I have read that fermions cannot exist in the same state simultaneously. I understand why indistinguishable particles with an antisymmetric superposition of states can't exist in the same state simultaneously, but why must fermions have an antisymmetric superposition of states?
The only characterising property I know of fermions having besides antisymmetry is spin, for which they have half-integer. I understand that this is the case simply because particles with half-integer spin and particles with zero or integer spin were defined as fermions and bosons respectively.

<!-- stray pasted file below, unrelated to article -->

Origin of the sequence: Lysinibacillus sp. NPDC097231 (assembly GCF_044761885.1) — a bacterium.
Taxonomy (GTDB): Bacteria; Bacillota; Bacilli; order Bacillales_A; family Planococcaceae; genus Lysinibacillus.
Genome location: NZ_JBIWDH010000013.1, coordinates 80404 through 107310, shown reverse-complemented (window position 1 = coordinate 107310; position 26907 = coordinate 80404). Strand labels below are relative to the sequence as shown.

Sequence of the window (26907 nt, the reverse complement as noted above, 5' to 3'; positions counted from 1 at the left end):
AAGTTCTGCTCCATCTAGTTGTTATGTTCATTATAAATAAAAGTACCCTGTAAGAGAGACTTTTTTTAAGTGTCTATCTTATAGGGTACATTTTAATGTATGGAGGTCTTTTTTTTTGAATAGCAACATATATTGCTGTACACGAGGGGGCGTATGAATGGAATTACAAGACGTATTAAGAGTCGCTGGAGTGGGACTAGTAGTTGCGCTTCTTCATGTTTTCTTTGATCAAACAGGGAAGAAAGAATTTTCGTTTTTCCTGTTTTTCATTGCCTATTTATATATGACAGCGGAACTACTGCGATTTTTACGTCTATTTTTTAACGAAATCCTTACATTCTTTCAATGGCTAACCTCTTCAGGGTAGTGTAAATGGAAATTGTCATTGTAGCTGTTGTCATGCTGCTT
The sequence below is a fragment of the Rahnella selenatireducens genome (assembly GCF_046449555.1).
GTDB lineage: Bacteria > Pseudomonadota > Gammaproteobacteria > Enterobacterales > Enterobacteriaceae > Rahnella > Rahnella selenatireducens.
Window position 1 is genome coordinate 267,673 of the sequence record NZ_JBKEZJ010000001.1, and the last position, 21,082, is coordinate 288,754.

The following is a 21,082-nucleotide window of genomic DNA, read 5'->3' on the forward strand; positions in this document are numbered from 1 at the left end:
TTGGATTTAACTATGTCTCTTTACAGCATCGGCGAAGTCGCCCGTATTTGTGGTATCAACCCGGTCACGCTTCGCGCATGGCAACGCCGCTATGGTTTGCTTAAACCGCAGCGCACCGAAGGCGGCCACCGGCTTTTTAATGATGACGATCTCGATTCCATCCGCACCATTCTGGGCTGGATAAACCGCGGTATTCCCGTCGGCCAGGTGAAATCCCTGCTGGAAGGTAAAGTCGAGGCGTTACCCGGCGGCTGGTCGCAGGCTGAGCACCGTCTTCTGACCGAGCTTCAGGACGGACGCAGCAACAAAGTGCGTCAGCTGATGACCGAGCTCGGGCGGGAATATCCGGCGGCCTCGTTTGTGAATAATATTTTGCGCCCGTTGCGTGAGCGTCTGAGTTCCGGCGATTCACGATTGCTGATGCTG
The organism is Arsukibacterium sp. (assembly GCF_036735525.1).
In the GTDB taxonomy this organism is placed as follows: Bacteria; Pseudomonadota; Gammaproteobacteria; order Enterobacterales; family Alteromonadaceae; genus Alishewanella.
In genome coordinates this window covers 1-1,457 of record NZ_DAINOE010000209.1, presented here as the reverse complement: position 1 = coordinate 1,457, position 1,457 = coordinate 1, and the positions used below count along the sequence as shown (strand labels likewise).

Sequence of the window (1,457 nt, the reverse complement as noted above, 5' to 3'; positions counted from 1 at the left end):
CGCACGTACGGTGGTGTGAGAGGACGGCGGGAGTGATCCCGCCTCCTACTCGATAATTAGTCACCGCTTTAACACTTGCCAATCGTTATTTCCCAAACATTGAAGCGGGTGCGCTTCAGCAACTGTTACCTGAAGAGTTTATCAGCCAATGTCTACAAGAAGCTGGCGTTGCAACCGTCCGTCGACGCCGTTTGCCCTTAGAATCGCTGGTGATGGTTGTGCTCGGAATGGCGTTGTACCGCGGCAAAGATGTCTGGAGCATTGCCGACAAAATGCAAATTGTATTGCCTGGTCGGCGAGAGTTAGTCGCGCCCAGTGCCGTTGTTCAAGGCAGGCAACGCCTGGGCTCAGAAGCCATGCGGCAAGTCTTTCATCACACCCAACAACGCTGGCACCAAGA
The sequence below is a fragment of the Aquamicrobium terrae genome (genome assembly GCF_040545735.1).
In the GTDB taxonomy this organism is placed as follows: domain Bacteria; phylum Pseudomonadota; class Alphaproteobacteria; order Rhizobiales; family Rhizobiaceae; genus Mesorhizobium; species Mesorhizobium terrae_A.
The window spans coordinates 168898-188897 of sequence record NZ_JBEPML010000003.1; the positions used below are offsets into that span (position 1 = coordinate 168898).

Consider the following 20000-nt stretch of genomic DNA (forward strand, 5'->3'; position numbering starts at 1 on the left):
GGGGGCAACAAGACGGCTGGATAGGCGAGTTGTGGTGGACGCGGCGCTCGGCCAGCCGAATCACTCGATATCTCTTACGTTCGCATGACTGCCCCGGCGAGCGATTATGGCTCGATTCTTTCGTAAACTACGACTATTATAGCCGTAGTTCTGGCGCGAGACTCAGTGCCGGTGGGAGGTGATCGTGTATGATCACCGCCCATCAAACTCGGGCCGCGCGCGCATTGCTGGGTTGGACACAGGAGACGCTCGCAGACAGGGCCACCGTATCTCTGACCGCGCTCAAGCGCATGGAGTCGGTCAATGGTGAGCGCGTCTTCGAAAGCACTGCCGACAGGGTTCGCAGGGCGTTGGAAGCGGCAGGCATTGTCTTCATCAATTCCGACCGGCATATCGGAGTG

My perusal of the Wikipedia page on the spin statistics theorem leaves me under the impression that spin has nothing to do with the wavefunction's symmetry properties:
Naively, neither has anything to do with the spin, which determines the rotation properties of the particles, not the exchange properties.
Are antisymmetric wavefunctions simply classified as fermions, in the way half-integer spin particles were? I don't see how this could be the case, as, if spin and symmetry were independent, half-integer spin particles with symmetric wavefunctions (and antisymmetric integer spin particles) would be possible.